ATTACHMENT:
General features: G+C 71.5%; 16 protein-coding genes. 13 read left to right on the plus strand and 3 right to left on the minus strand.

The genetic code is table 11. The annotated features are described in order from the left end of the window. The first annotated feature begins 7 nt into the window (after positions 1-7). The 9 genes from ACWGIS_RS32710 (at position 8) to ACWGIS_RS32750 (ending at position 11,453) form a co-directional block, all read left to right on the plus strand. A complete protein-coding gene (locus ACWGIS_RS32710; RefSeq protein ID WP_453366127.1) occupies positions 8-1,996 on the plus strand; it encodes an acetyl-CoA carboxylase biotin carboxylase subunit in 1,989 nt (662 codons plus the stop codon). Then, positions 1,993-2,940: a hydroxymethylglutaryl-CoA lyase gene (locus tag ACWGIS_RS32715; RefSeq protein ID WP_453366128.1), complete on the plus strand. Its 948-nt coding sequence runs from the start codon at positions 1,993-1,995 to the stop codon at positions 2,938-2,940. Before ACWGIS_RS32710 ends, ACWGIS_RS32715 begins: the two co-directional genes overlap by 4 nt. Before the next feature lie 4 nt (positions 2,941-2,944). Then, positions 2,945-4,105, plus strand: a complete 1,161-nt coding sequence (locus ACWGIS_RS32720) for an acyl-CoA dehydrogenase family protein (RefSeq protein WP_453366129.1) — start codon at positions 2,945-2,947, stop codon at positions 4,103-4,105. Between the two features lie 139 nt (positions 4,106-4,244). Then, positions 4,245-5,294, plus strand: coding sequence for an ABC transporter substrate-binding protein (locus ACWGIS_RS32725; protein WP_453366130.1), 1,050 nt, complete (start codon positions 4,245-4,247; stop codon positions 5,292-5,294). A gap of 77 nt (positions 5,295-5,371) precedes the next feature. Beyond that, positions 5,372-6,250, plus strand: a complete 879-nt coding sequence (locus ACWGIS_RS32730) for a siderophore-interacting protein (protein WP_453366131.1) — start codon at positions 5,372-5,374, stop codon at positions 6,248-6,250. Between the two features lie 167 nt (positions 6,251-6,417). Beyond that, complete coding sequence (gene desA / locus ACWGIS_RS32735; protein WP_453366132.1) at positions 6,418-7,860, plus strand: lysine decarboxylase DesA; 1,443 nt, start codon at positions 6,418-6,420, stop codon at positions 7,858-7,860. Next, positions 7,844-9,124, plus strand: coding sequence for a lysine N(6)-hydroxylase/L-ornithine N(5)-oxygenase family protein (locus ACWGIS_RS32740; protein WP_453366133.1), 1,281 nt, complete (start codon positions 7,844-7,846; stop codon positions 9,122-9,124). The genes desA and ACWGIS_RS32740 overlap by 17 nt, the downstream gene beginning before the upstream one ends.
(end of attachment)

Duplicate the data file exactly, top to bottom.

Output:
General features: G+C 71.5%; 16 protein-coding genes. 13 read left to right on the plus strand and 3 right to left on the minus strand.

The genetic code is table 11. The annotated features are described in order from the left end of the window. The first annotated feature begins 7 nt into the window (after positions 1-7). The 9 genes from ACWGIS_RS32710 (at position 8) to ACWGIS_RS32750 (ending at position 11,453) form a co-directional block, all read left to right on the plus strand. A complete protein-coding gene (locus ACWGIS_RS32710; RefSeq protein ID WP_453366127.1) occupies positions 8-1,996 on the plus strand; it encodes an acetyl-CoA carboxylase biotin carboxylase subunit in 1,989 nt (662 codons plus the stop codon). Then, positions 1,993-2,940: a hydroxymethylglutaryl-CoA lyase gene (locus tag ACWGIS_RS32715; RefSeq protein ID WP_453366128.1), complete on the plus strand. Its 948-nt coding sequence runs from the start codon at positions 1,993-1,995 to the stop codon at positions 2,938-2,940. Before ACWGIS_RS32710 ends, ACWGIS_RS32715 begins: the two co-directional genes overlap by 4 nt. Before the next feature lie 4 nt (positions 2,941-2,944). Then, positions 2,945-4,105, plus strand: a complete 1,161-nt coding sequence (locus ACWGIS_RS32720) for an acyl-CoA dehydrogenase family protein (RefSeq protein WP_453366129.1) — start codon at positions 2,945-2,947, stop codon at positions 4,103-4,105. Between the two features lie 139 nt (positions 4,106-4,244). Then, positions 4,245-5,294, plus strand: coding sequence for an ABC transporter substrate-binding protein (locus ACWGIS_RS32725; protein WP_453366130.1), 1,050 nt, complete (start codon positions 4,245-4,247; stop codon positions 5,292-5,294). A gap of 77 nt (positions 5,295-5,371) precedes the next feature. Beyond that, positions 5,372-6,250, plus strand: a complete 879-nt coding sequence (locus ACWGIS_RS32730) for a siderophore-interacting protein (protein WP_453366131.1) — start codon at positions 5,372-5,374, stop codon at positions 6,248-6,250. Between the two features lie 167 nt (positions 6,251-6,417). Beyond that, complete coding sequence (gene desA / locus ACWGIS_RS32735; protein WP_453366132.1) at positions 6,418-7,860, plus strand: lysine decarboxylase DesA; 1,443 nt, start codon at positions 6,418-6,420, stop codon at positions 7,858-7,860. Next, positions 7,844-9,124, plus strand: coding sequence for a lysine N(6)-hydroxylase/L-ornithine N(5)-oxygenase family protein (locus ACWGIS_RS32740; protein WP_453366133.1), 1,281 nt, complete (start codon positions 7,844-7,846; stop codon positions 9,122-9,124). The genes desA and ACWGIS_RS32740 overlap by 17 nt, the downstream gene beginning before the upstream one ends.